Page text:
Everybody is highlighting the importance of Retrospectives saying that this is the main tool for the Team
and Scrum Master to learn and adapt on their way to Agility or whatever you want to …
But I just had no chance to not agree with this because in any book I was reading I could find a similar statement: “Retrospectives are very valuable learning tool”. But to be honest I had controversial feelings about this “tool” (the same as my colleagues) and it was quite difficult to make it 100% useful.
We were doing retrospective in a standard way, each person loudly says what was good, bad and what need to be improved.
My frustration regarding this approach is based on following:
- No active participation from all team members, despite the fact that everyone is encouraging others to talk
- All people that are talking after the first person basically tend to agree to what is already shared
- Not all opinions/suggestions are shared
- If you have one louder (more active) person that you will get into a situation that you have a monologue
You might say that Scrum Master must solve all these issues … Well, yes. But more structure approach and not ad hoc is needed.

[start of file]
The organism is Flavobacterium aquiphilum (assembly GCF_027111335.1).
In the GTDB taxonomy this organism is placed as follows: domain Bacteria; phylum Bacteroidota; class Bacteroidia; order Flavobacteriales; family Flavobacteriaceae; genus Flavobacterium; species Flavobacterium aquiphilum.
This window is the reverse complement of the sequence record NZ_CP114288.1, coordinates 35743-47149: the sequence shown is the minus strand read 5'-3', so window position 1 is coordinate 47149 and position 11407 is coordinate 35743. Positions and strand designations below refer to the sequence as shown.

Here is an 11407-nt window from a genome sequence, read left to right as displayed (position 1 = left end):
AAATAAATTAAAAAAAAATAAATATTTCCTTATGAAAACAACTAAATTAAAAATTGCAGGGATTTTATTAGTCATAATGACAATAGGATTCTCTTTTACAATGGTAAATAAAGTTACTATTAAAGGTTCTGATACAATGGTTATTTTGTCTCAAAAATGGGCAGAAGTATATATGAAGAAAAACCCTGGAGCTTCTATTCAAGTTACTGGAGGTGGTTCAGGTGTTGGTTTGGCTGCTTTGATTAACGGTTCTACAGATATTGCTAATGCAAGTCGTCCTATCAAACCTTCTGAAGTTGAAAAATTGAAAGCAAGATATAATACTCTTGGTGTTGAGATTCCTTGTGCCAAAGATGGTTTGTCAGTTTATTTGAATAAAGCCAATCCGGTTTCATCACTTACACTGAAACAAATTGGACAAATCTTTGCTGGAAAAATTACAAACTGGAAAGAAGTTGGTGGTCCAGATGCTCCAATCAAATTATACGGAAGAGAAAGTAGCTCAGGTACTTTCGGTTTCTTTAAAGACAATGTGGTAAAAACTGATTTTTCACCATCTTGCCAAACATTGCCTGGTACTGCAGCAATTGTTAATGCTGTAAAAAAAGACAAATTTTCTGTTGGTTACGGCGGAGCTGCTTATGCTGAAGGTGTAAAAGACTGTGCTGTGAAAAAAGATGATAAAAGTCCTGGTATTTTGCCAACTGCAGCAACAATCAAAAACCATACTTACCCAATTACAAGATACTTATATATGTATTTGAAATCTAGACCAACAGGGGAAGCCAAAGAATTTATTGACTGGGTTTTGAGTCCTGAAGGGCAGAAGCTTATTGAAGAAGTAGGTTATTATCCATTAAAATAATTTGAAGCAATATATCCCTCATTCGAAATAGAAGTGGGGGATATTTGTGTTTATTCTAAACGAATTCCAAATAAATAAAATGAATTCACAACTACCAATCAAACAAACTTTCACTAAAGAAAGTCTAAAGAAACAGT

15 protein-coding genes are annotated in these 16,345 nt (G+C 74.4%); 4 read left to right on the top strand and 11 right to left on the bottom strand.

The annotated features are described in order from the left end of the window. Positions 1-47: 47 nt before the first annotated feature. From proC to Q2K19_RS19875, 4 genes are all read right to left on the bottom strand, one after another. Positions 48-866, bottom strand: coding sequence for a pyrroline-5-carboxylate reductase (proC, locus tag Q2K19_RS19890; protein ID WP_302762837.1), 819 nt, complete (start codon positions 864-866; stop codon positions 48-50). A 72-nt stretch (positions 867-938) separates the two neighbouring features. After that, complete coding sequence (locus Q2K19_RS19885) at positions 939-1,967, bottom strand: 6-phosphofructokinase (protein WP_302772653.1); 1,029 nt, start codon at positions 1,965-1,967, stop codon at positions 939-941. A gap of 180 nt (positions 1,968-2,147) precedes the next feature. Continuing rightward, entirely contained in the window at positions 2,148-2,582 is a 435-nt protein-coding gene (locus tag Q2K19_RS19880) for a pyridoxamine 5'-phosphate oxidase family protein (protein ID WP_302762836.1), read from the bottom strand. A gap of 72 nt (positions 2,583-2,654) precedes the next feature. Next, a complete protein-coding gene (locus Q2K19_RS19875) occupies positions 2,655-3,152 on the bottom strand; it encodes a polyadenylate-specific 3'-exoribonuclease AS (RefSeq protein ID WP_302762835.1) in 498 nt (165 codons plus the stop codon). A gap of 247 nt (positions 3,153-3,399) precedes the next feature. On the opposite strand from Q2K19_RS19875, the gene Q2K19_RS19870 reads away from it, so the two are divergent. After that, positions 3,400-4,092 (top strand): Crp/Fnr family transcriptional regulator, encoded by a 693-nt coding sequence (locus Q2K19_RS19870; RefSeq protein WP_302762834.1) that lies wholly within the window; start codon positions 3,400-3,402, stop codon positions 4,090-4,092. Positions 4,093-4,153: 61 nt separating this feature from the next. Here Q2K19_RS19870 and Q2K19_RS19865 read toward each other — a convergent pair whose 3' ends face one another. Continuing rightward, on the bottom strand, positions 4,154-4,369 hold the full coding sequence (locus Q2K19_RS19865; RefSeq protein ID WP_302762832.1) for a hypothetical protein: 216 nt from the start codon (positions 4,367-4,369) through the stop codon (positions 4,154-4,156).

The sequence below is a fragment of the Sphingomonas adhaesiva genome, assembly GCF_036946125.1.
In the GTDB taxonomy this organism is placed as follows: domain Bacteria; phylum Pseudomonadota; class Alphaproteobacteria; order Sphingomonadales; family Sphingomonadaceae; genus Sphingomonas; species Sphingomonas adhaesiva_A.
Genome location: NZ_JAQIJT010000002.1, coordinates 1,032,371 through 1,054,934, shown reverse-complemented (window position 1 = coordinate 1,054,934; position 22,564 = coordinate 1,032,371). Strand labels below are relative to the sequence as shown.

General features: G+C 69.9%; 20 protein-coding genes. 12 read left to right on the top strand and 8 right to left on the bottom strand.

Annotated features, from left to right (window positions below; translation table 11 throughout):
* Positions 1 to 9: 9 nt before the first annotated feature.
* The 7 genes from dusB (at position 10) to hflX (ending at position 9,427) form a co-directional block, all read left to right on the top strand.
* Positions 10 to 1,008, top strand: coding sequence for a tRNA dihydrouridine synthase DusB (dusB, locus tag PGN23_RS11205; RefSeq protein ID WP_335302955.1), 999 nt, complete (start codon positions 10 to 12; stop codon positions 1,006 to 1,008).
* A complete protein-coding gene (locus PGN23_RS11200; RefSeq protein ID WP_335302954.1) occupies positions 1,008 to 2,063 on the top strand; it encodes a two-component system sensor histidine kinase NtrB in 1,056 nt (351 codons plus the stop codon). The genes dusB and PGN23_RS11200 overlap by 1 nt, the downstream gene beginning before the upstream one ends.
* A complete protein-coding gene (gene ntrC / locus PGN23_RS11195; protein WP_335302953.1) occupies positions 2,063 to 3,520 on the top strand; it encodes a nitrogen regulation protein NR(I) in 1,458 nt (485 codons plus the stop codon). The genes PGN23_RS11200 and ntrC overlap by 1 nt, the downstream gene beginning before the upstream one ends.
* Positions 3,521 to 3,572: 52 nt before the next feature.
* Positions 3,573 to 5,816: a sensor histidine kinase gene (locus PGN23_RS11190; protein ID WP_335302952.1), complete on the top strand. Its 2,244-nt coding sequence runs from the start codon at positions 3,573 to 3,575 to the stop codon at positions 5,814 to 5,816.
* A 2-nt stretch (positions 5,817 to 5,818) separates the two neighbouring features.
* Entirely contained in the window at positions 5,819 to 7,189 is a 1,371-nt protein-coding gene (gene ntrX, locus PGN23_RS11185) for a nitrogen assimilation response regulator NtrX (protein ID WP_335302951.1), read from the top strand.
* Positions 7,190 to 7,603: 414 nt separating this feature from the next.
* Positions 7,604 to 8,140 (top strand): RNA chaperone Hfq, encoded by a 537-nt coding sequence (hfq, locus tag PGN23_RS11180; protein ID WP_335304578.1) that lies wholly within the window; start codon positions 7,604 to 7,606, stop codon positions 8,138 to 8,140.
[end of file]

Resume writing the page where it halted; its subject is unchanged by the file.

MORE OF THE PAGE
And recently I found very interesting article – http://agileaction.blogspot.com/2011/03/agile-retrospectives-hey-scrummaster.html
And it opened my eyes! What an elegant way to “FORCE” everyone to participate in retrospective actively!
What you get with this approach?
- Everyone have to think
- Everyone’s thoughts are first displayed and then grouped and discussed (not like in the previous approach where everybody agrees with the first person)
- You get a discussion on aligning understanding of some items
- And the best part – team votes on what they want (makes more sense) to improve next sprint.
Tried this today with the team and seems to be that everybody liked that. So, looks promising…
p.s. Looking forward reading the whole book – “Making Good Teams Great”
p.p.s. this approach is also good for brand new team members